Remembering The Mothers Who Have Lost Or Are Still Waiting On Mother’s Day

This guest blog is by Lori Lyons, an adoptive mother and author 

My husband’s ex-wife is trying hard to find the perfect gift for our daughter-in-law for Mother’s Day.

But there isn’t one.

What do you get for a woman who is a mother without a child?

Cori, and my stepson Daniel were within days of becoming happy first-time parents. But a week before their baby girl was to arrive, the umbilical cord somehow wrapped around her neck and took her life before it ever began.

Just days before Christmas, Cori gave birth to a stillborn baby girl they named Parker. Days later, Daniel wept and embraced the tiny white box containing his daughter – my step granddaughter.

And our family is left to dream of what might have been.


I know this Mother’s Day will be hard. I never lost a baby in such a way.

Despite years of trying, years of praying, and years of fertility treatments, I was never fortunate enough to get pregnant. I never got to experience that joy of womanhood.

Turning our hopes toward adoption

I did have two stepchildren that I shared with my husband’s ex-wife, who became my friends and graciously let me tag along and be their extra parent.

Eventually, my husband and I turned our hopes toward adoption. But that road was fraught with peril as well.

There was the prospective birth parents who left us holding our breaths for an entire weekend before ultimately choosing Couple Number One. And there was the mother who let us care for her and take care of her for six months before deciding to reunite with her boyfriend just 19 days before their baby was due.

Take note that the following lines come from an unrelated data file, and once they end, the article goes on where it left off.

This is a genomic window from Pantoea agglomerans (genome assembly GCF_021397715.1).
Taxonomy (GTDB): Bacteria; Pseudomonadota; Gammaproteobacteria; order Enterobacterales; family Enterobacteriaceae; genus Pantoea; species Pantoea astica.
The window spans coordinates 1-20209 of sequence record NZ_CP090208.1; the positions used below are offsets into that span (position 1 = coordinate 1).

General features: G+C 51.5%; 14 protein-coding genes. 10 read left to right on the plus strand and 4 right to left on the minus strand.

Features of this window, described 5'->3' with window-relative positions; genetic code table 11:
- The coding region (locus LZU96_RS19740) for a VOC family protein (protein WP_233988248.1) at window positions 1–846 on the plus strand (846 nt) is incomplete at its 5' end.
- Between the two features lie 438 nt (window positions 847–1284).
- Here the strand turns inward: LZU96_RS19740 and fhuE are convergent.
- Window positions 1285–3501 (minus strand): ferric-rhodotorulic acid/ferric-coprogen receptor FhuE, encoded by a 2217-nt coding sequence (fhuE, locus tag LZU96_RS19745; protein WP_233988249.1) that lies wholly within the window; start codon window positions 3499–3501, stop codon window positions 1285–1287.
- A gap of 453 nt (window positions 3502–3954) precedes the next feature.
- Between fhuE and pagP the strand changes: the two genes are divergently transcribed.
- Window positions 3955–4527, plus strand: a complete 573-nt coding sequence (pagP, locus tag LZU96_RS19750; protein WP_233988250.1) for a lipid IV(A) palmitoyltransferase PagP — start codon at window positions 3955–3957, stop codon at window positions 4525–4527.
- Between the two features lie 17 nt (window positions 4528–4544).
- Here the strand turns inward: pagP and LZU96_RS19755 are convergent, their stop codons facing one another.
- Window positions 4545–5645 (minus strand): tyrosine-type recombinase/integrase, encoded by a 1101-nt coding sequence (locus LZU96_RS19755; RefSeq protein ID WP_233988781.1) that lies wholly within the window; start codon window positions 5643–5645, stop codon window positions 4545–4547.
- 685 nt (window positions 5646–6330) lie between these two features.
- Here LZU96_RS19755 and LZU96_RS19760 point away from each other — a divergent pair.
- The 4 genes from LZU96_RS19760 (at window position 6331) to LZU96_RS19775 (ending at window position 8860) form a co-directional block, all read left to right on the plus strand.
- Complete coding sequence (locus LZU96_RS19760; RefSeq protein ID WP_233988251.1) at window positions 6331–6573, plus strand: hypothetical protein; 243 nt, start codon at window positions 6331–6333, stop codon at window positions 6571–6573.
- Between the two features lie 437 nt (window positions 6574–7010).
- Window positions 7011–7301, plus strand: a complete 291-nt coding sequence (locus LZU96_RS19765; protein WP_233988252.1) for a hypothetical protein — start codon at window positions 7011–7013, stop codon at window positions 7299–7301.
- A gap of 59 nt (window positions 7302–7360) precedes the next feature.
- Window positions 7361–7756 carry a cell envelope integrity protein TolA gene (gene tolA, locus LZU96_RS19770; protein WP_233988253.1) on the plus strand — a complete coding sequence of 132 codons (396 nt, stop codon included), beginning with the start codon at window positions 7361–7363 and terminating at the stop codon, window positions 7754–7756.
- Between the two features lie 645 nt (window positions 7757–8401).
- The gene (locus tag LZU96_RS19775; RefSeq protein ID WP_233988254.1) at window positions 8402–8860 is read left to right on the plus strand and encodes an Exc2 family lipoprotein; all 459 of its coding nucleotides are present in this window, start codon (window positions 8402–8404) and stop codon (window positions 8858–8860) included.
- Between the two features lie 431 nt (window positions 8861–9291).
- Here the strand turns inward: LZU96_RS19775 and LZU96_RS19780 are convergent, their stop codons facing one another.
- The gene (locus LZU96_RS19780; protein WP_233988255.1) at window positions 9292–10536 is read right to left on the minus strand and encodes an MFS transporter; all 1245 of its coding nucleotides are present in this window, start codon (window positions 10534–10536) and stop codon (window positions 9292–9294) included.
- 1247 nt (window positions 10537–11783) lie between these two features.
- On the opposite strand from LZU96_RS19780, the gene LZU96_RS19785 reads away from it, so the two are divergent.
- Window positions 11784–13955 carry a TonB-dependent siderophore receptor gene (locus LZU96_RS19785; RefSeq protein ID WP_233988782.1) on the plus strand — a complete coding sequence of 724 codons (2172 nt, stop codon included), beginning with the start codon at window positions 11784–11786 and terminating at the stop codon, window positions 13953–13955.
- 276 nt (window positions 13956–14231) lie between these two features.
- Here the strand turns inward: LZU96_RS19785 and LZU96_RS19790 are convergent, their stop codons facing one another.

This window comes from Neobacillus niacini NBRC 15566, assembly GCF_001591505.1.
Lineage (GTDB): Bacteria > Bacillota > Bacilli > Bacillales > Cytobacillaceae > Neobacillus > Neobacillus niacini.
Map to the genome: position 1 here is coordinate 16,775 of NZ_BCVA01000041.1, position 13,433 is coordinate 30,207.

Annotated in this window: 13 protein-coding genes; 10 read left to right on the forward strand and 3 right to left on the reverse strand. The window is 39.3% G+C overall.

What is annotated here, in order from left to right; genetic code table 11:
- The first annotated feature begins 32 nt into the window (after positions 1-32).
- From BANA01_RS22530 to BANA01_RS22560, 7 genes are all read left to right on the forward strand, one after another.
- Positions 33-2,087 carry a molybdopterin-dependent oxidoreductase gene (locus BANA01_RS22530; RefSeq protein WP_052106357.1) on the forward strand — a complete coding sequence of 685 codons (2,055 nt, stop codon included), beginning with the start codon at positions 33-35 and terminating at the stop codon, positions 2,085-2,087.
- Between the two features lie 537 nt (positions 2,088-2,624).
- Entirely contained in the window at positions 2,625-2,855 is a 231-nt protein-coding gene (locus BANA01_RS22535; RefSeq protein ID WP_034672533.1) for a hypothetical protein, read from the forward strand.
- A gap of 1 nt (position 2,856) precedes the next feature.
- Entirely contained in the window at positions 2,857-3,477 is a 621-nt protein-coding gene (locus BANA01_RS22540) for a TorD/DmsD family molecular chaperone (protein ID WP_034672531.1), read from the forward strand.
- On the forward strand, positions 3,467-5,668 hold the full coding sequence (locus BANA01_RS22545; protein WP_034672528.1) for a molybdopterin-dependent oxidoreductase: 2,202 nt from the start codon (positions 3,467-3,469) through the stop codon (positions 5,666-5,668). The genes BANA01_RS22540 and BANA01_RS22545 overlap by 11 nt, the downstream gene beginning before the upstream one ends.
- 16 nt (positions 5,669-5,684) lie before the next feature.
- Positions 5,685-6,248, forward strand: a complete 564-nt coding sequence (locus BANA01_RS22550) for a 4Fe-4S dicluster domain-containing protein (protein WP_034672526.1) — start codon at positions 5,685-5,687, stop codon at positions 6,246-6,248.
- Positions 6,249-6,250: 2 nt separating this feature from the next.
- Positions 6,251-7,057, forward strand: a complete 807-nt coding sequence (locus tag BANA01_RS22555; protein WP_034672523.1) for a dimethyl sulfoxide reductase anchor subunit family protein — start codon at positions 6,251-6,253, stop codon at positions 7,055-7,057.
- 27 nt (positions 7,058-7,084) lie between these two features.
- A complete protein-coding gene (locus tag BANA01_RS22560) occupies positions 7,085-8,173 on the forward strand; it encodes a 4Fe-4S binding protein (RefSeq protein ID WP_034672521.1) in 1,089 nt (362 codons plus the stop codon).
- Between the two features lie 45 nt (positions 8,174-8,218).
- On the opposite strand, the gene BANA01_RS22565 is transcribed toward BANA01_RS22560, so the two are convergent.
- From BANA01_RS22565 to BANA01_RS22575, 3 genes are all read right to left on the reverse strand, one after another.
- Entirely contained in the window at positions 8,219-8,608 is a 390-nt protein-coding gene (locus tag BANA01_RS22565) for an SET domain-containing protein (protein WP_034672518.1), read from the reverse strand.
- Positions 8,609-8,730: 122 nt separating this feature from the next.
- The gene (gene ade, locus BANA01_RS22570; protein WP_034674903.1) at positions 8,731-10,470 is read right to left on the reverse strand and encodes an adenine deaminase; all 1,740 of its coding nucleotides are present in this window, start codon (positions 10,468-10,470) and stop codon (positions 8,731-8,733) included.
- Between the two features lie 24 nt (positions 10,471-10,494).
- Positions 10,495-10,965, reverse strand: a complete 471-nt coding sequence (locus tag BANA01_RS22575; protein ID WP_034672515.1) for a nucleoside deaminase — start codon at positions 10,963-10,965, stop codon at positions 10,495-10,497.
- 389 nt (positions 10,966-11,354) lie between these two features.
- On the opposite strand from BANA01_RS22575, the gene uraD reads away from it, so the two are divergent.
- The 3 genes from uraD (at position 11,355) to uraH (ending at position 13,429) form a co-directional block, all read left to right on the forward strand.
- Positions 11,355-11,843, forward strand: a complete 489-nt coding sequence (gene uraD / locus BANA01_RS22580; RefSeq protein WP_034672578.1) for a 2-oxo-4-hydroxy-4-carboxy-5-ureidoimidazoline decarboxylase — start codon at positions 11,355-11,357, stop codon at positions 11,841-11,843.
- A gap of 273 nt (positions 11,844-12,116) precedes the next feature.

And through all of that, I too had to survive a whole bunch of Mother’s Days when I wasn’t. I came to dread it after a while.

There was the Sunday in my church when the priest looked around at all of the glowing women with their glowing children and their pink carnations. He asked all of the mothers to stand up. Then he asked all of the grandmothers. Even all of the godmothers.

But he neglected to ask any of the stepmothers. Or the desperate-to-be-mothers.

There were the Sundays I had to accompany my mother-in-law, who proudly stood as the mother of three boys. I would smile and remain seated, envying her carnation, waiting my turn and hoping against hope that it would come. Some day.

Becoming an adoptive mom

My someday finally came in the winter of 2001 when a mother named Gail placed a tiny pink bundle of love into my waiting arms and made my dreams come true. Finally, I became a mom.

And a few months later on Mother’s Day, I oh-so-proudly accepted my carnation from a young man named Daniel, who was the youth minister that day. And when the priest asked all of the mothers to stand up, I did.

But I also remember the ones who can’t. The ones who are still waiting, some for their miracle, some for a phone call, some for the proper paperwork.

And this year I will remember the ones who don’t know if they should stand, simply because their children are no longer with them or never got to be. The ones who have lost.

They are mothers too.


Lori Lyons is a Louisiana journalist and author who blogs about life, motherhood, adoption and sometimes baseball at TThe Lyons Din. She self-published the book, Adopting in America: The Diary of a Mom in Waiting, recounting her journey to motherhood.

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